The link system call takes the name of an existing file and another name to create for that file. After a successful link, the file can be accessed by either filename. A filename can be removed with the unlink system call. When the final name for a file is removed (and the final process that has the file open closes it), the file is deleted.

Files are organized hierarchically in directories. A directory is a type of file, but, in contrast to regular files, a directory has a structure imposed on it by the system. A process can read a directory as it would an ordinary file, but only the kernel is permitted to modify a directory. Directories are created by the mkdir system call and are removed by the rmdir system call. Before 4.2BSD, the mkdir and rmdir system calls were implemented by a series of link and unlink system calls being done. There were three reasons for adding systems calls explicitly to create and delete directories:

  1. The operation could be made atomic. If the system crashed, the directory would not be left half-constructed, as could happen when a series of link operations were used.

  2. When a networked filesystem is being run, the creation and deletion of files and directories need to be specified atomically so that they can be serialized.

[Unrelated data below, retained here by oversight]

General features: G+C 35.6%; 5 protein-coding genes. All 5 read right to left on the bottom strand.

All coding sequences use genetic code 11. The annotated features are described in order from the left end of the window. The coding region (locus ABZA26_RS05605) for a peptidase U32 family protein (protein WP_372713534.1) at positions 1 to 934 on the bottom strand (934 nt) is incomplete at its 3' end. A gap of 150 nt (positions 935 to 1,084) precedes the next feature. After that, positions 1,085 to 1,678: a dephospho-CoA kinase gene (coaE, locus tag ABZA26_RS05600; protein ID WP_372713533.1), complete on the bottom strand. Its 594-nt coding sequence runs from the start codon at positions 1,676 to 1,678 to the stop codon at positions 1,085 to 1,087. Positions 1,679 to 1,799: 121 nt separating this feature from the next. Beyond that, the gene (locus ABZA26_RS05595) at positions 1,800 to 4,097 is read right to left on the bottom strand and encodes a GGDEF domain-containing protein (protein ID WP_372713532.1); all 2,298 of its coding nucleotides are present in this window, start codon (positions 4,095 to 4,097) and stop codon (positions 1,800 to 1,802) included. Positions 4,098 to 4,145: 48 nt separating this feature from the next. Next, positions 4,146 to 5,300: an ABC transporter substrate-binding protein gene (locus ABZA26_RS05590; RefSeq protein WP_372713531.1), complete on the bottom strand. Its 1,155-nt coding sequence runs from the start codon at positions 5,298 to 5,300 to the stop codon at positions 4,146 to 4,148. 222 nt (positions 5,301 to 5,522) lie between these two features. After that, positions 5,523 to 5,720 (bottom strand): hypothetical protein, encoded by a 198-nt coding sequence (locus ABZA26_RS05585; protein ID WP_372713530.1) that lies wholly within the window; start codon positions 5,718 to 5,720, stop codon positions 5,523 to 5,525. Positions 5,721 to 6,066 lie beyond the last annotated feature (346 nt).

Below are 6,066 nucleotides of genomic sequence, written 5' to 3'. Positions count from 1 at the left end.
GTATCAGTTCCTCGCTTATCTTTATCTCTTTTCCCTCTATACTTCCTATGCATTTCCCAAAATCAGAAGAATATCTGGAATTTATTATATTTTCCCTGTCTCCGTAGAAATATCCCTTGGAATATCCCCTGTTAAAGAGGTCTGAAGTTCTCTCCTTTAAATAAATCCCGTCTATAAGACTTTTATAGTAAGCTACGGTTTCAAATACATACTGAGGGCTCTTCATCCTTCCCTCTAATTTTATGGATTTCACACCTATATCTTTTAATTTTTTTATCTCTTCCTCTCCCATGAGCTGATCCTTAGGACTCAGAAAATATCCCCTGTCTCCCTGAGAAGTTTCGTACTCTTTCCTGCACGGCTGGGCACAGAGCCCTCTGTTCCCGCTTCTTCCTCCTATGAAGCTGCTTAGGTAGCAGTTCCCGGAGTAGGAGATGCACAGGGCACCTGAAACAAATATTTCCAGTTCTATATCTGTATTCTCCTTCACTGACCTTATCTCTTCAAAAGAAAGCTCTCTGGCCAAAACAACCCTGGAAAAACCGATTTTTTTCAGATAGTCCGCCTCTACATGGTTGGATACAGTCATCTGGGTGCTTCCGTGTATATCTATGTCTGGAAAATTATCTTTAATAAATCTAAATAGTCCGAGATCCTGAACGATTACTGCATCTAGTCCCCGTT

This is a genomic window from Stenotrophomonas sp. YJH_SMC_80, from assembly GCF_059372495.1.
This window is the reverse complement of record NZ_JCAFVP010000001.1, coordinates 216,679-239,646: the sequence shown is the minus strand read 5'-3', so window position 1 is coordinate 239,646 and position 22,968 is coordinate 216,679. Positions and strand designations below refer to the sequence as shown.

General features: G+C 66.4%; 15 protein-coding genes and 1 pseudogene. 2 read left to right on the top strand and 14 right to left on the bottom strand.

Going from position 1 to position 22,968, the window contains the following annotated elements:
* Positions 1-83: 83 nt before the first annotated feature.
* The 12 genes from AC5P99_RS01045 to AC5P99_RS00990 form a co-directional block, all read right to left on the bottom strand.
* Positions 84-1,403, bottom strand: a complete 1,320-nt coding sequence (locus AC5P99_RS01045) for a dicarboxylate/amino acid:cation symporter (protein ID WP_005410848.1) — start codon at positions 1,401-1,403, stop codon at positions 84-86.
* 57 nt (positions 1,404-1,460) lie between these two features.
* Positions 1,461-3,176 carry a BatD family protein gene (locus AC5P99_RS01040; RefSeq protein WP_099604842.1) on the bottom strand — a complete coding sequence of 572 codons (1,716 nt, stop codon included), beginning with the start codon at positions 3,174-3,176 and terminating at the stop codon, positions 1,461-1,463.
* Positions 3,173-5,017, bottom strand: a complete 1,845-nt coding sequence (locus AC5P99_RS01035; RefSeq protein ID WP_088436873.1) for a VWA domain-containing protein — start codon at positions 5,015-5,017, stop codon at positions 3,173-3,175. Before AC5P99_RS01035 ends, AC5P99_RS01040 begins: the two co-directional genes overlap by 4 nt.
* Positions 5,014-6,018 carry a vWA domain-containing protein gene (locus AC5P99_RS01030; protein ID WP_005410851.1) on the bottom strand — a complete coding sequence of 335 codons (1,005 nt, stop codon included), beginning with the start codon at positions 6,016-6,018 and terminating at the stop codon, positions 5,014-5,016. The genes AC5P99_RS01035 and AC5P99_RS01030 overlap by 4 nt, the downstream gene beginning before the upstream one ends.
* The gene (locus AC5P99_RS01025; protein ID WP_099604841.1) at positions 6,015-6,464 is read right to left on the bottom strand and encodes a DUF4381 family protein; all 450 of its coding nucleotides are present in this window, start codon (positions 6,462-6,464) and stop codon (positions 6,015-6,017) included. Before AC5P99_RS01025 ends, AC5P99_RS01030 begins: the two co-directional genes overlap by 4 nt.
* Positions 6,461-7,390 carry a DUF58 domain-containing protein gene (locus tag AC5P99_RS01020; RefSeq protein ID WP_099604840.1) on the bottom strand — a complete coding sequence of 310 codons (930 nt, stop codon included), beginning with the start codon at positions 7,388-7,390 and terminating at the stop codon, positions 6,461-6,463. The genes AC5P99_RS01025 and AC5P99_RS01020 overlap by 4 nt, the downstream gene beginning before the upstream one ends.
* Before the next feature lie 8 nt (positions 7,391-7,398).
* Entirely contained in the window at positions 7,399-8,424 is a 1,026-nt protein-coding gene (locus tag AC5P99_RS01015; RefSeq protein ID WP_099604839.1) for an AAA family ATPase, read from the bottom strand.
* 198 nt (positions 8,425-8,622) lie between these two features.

3. When supporting non-UNIX filesystems, such as an MS-DOS filesystem, on another partition of the disk, the other filesystem may not support link operations. Although other filesystems might support the concept of directories, they probably would not create and delete the directories with links, as the UNIX filesystem does. Consequently, they could create and delete directories only if explicit directory create and delete requests were presented.

The chown system call sets the owner and group of a file, and chmod changes protection attributes. Stat applied to a filename can be used to read back such properties of a file. The fchown, fchmod, and fstat system calls are applied to a descriptor, instead of to a filename, to do the same set of operations. The rename system call can be used to give a file a new name in the filesystem, replacing one of the file's old names. Like the directory-creation and directory-deletion operations, the rename system call was added to 4.2BSD to provide atomicity to name changes in the local filesystem. Later, it proved useful explicitly to export renaming operations to foreign filesystems and over the network.